A surrender of copyholds may be made by a man to the use of his wife, for such a surrender is not a direct conveyance, but operates only through the instrumentality of the lord (t). And a valid surrender may at any time be made of the lands of a married woman, by her husband and herself: she being on such surrender separately examined, as to her free consent, by the steward or his deputy (u).

Presentment, now unnecessary.

Nature of surrenderee's right until admittance.

Surrender to the use of a wife.

(o) 1 Watk. Cop. 79; 1 Scriv. Cop. 277.

(p) Stat. 4 & 5 Vict. c. 35, s. 89.

(q) Doe d. Tofield v. Tofield, 11 Bast, 246; Rex v. Dame Jane St. John Mildmay, 5 B. & Ad. 254; Doe d. Winder v. Lawes, 7 Ad. & E. L96.

(r) 7 Will. IV. & 1 Vict. c. 2G, s. 3.

(s) Kite and Queinton's case, 4 Rep. 25 a; Co. Litt. CO a.

When the surrender has been made, the surrenderee has, at any time, a right to procure admittance to the lands surrendered to his use; and, on such admittance, he becomes at once tenant to the lord, and is bound to pay him the customary fine. This admittance is usually taken immediately (v); but, if obtained at any future time, it will relate back to the surrender; so that, if the surrenderor should, subsequently to the surrender, have surrendered to any other person, the admittance of the former surrenderee, even though it should be subsequent to the admittance of the latter, will completely displace his estate (w). Formerly a steward was unable to admit tenants out of a manor (x); but, by the act for the improvement of copyhold tenure, the lord, his steward, or deputy, may admit at any time, and at any place, either within or out of the manor, and without holding a Court; and the admission is rendered valid without any presentment of the surrender, in pursuance of which admission may have been granted (y).

The alienation of copyholds by will was formerly effected in a similar manner to alienation inter vivos. It was necessary that the tenant who wished to devise his estate should first make a surrender of it to the use of his will. His will then formed part of the surrender, and no particular form of execution or attestation was necessary. The devisee, on the decease of his testator, was, until admittance, in the same position as a surrenderee (z). By a statute of Geo. III. (a), a devise of copyholds, without any surrender to the use of the will, was rendered as valid as if a surrender had been made (b). The act for the amendment of the laws with respect to wills requires that wills of copyhold lands should be executed and attested in the same manner as wills of freeholds (c). But a surrender to the use of the will is still unnecessary; and a surrenderee, or devisee, who has not been admitted, is now empowered to devise his interest (d). Formerly, the devisee under a will was accustomed, at the next Customary Court held after the decease of his testator, to bring the will into Court; and a presentment was then made of the decease of the testator, and of so much of his will as related to the devise. After this presentment the devisee was admitted, according to the tenor of the will. But under the act for the improvement of copyhold tenure, the mere delivery to the lord, or his steward, or deputy steward, of a copy of the will is sufficient to authorize its entry on the court rolls, without the necessity of any presentment; and the lord, or his steward, or deputy steward, may admit the devisee at once, without holding any Court for the purpose (e).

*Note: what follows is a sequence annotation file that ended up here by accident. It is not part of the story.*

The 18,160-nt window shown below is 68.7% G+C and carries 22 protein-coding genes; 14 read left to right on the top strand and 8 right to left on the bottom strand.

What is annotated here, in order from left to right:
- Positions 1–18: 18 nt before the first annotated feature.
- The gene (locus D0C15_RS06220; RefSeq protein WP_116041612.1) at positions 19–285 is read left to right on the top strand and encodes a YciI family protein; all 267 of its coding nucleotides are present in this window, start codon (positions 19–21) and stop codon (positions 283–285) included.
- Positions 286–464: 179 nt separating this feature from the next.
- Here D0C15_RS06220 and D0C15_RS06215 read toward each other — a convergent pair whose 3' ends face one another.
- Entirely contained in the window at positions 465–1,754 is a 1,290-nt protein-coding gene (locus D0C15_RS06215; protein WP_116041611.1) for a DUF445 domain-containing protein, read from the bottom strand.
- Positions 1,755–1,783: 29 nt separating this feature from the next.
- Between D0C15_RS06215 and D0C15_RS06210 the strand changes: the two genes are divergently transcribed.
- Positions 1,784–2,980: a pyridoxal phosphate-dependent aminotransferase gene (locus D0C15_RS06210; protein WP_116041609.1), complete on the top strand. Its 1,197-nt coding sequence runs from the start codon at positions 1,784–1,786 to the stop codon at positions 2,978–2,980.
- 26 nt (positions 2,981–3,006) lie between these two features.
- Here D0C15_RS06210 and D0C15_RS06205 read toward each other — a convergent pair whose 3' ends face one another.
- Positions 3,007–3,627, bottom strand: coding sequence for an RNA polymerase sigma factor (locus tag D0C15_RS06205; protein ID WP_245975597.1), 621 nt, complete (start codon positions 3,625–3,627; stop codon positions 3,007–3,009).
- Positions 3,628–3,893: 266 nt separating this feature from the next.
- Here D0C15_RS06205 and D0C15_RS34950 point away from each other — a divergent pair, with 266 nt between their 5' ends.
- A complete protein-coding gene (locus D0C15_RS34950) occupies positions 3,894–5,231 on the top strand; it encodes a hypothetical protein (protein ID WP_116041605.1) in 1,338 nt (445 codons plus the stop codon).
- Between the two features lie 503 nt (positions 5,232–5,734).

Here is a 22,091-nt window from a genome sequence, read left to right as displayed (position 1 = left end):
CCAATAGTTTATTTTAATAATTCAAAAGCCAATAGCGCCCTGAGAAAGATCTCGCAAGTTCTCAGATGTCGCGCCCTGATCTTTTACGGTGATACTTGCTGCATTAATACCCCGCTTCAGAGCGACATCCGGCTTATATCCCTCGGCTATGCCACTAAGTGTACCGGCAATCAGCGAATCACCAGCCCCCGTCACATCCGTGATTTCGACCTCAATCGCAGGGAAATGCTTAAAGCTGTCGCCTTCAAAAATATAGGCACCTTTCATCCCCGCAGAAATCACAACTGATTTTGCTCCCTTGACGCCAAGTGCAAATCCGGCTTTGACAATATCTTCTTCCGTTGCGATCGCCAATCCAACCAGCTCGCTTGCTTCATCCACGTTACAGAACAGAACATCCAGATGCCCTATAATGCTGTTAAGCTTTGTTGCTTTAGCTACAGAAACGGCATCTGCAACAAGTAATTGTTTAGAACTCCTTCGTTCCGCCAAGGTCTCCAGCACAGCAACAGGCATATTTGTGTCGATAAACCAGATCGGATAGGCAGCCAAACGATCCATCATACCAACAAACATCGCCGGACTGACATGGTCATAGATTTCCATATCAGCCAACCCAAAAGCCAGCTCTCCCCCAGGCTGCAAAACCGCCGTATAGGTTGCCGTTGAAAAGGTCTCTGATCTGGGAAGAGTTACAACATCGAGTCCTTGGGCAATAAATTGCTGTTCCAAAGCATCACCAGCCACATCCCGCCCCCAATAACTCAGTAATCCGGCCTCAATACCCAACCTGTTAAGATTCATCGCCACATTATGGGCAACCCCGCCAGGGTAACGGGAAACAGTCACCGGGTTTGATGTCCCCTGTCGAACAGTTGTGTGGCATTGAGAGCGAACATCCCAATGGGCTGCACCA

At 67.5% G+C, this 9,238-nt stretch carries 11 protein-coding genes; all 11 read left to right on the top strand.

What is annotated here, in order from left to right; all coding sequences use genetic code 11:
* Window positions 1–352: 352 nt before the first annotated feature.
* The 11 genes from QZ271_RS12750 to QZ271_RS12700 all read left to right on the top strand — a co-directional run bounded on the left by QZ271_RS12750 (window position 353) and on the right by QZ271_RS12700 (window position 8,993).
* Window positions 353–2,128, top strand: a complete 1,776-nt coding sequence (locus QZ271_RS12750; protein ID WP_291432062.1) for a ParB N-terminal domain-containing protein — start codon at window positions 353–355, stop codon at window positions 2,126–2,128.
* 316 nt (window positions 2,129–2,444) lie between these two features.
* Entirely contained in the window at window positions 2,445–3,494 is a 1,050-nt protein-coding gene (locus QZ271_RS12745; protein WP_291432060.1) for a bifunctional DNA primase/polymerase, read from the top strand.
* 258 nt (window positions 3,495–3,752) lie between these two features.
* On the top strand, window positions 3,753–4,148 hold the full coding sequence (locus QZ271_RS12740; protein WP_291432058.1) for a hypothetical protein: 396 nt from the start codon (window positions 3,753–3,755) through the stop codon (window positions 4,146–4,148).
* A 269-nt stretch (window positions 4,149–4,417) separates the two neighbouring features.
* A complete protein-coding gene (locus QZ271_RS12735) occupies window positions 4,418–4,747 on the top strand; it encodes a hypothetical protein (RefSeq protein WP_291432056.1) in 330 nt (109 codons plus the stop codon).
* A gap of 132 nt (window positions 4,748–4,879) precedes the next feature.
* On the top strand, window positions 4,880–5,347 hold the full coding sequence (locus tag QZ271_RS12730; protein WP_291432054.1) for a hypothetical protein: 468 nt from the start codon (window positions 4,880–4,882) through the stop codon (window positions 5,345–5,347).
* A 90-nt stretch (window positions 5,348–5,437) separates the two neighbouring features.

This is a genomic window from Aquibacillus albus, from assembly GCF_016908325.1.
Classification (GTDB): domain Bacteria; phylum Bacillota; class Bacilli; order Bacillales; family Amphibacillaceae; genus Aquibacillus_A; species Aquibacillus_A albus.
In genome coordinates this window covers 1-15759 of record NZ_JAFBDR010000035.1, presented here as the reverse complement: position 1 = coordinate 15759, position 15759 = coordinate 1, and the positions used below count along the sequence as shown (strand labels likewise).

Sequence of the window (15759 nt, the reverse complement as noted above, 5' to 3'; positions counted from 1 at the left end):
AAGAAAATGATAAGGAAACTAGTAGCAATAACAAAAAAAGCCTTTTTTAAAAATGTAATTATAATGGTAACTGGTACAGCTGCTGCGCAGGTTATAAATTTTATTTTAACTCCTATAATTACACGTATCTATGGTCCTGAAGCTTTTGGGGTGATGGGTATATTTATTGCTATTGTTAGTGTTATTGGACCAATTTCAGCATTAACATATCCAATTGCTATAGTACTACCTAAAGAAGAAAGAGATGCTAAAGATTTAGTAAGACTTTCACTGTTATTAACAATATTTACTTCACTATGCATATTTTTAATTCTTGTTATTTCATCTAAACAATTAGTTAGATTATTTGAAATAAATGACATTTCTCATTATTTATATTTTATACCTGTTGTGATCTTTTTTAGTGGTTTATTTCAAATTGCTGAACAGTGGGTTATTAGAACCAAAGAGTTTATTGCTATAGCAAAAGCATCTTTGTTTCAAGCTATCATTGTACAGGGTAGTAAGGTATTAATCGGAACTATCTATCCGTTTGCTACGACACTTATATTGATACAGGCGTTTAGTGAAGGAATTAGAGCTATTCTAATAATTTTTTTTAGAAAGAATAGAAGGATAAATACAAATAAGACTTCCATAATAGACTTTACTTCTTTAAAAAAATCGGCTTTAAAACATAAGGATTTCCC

Surrender of lands of the wife.

Admittance.

Admittance may now be had out of the manor.

Alienation by will.

(t) Co. Cop. s. 35; Tracts, p. 79.

(u) 1 Watk. Cop. 63.

(v) See Appendix (G).

(w) 1 Watk. Cop. 103.

(x) Doed.Leach v. Whittaker, 5 B. & Ad. 409, 435; Doe d. Gutteridge v. Sowerby, 7 C. B., N. S. 599.

(y) Stat. 4 & 5 Vict. c. 35, ss. 88, 90.

Sometimes, on the decease of a tenant, no person came in to be admitted as his heir or devisee. In this case the lord, after making due proclamation at three consecutive Courts of the manor for any person having right to the premises to claim the same and be admitted thereto, is entitled to seize the lands into his own hands quousque as it is called, that is, until some person claims admittance (f); and by the special custom of some manors, he is entitled to seize the lands absolutely. But as this right of the lord might be very prejudicial to infants, married women, and lunatics or idiots entitled to admittance to any copyhold lands, in consequence of their inability to appear, special provision has been made by act of parliament in their behalf (g). Such persons are accordingly authorized to appear, either in person or by their guardian, attorney or committee, as the case may be (h); and in default of such appearance, the lord or his steward is empowered to appoint any fit person to be attorney for that purpose only, and by such attorney to admit every such infant, married woman, lunatic or idiot and to impose the proper fine(i). If the fine be not paid, the lord may enter and receive the rents till it be satisfied out of them (k); and if the guardian of any infant, the husband of any married woman, or the committee of any lunatic or idiot, should pay the fine, he will be entitled to a like privilege (l). But no absolute forfeiture of the lands is to be incurred by the neglect or refusal of any infant, married woman, lunatic or idiot to come in and be admitted, or for their omission, denial or refusal to pay the fine imposed on their admittance {m).

Presentment of will now unnecessary.

If no person claim admittance, the lord may seize quousque.

(z) Wainewright v. Elwell, 1 Mad. 627; Phillips v.Phillips ,l My. & K. 649, 664.

(a) 55 Geo. III. c. 192, 12th July, 1815.

(b) Doe d. Nethercote v. Bartle, 5 B. & Ald. 492.

(c) Stat. 7 Will. IV. & 1 Vict. c. 26, ss. 2, 3, 4, 5, 9; see ante, p. 196.